Vietnam’s Dialogue With Development Partners
British Embassy Hanoi
Overseas development assistance (ODA) still matters to Vietnam. Despite reaching middle income country status, Vietnam still faces serious challenges . We and others in the international community offer support.
The annual dialogue between the international donor community (this year as the Vietnam-Development Partners Forum) was attended by Vietnamese President and five of his ministers throughout; a clear demonstration of how much ODA matters to Vietnam. Economic growth has slowed from a high of 8% to about 5%, which is not enough to sustain the country’s development.
At the Vietnam-Development Partners Forum in early December 2013, the Vietnamese government set out the progress they had already made, such as bringing inflation under control and maintaining levels of FDI, but highlighted the challenges they still faced, including the global economic situation and climate change issues. Vietnamese NGOs at the Forum also highlighted problems around the use of land. And the inequity of access to services faced by ethnic minorities, who make up a disproportionate percentage of Vietnam’s 15 million poor.
Development partners reminded the Vietnamese government that their focus was moving from poverty alleviation to capacity building and technical support as many donors, like DFID, planned to close their offices in Vietnam in the coming years. The international community pressed the government to implement a range of potentially transformative changes. The UK highlighted the need for action on Public Private Partnerships (PPP), including a new government decree, explaining that if done properly, PPP had the potential to generate substantial revenues for the public good. DFID has a PPP specialist working with the Public Procurement Agency to facilitate this process. Picking on the recent Anti-Corruption Dialogue which the UK chaired on behalf of the donor community, we urged the government to develop a time-bound plan of action for implementation in the coming year. We also encouraged the government to sign up to the Extractive Industries Transparency Initiative in 2014, as this would increase their revenue and deliver a more attractive environment for business. We made the case for greater economic openness and transparency since evidence showed that these would lead to sustained poverty reduction and growth in prosperity.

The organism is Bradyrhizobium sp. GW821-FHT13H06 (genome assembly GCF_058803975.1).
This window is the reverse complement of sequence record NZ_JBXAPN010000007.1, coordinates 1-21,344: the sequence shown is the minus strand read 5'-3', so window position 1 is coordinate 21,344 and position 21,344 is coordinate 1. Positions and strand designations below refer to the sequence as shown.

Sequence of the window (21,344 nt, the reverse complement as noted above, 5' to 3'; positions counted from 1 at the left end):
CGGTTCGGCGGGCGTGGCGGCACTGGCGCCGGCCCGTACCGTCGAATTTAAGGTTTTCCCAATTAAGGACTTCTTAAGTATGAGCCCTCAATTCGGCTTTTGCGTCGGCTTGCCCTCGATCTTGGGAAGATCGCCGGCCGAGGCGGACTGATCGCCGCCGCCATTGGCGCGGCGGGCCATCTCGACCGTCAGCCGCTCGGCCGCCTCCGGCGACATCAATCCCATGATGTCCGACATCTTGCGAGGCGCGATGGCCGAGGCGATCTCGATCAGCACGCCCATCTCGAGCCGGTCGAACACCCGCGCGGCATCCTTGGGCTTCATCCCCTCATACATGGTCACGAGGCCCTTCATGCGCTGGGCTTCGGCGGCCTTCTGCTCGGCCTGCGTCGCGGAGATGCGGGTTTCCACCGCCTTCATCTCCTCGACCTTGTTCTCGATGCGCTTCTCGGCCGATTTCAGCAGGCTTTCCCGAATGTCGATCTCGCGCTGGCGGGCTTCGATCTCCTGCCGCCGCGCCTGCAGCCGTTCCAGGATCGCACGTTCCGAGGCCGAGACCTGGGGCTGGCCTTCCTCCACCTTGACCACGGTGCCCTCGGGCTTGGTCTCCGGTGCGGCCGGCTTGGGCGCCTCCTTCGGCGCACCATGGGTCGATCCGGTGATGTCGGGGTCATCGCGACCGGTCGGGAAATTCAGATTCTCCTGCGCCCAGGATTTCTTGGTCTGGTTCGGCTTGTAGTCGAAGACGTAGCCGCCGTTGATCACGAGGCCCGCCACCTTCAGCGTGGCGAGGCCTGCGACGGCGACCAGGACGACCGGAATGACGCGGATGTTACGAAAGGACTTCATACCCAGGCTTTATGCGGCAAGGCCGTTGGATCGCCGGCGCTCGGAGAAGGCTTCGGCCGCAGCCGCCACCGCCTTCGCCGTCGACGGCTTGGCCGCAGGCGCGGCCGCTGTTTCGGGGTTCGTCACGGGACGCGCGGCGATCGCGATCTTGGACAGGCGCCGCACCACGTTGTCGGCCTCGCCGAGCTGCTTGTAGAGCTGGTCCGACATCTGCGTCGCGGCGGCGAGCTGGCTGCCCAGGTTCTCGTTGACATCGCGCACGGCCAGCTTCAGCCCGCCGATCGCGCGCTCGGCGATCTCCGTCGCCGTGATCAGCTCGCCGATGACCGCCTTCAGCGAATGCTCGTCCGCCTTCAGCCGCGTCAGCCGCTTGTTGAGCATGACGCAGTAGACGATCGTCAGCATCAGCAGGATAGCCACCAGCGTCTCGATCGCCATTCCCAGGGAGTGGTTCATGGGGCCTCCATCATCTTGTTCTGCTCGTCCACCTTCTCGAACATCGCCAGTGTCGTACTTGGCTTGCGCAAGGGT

The President picked up on these and other development partners’ points, giving undertakings to take action and highlighting plans to phase out fossil fuel subsidies by 2015; speed up state owned enterprise reform; revitalise planning on poverty.
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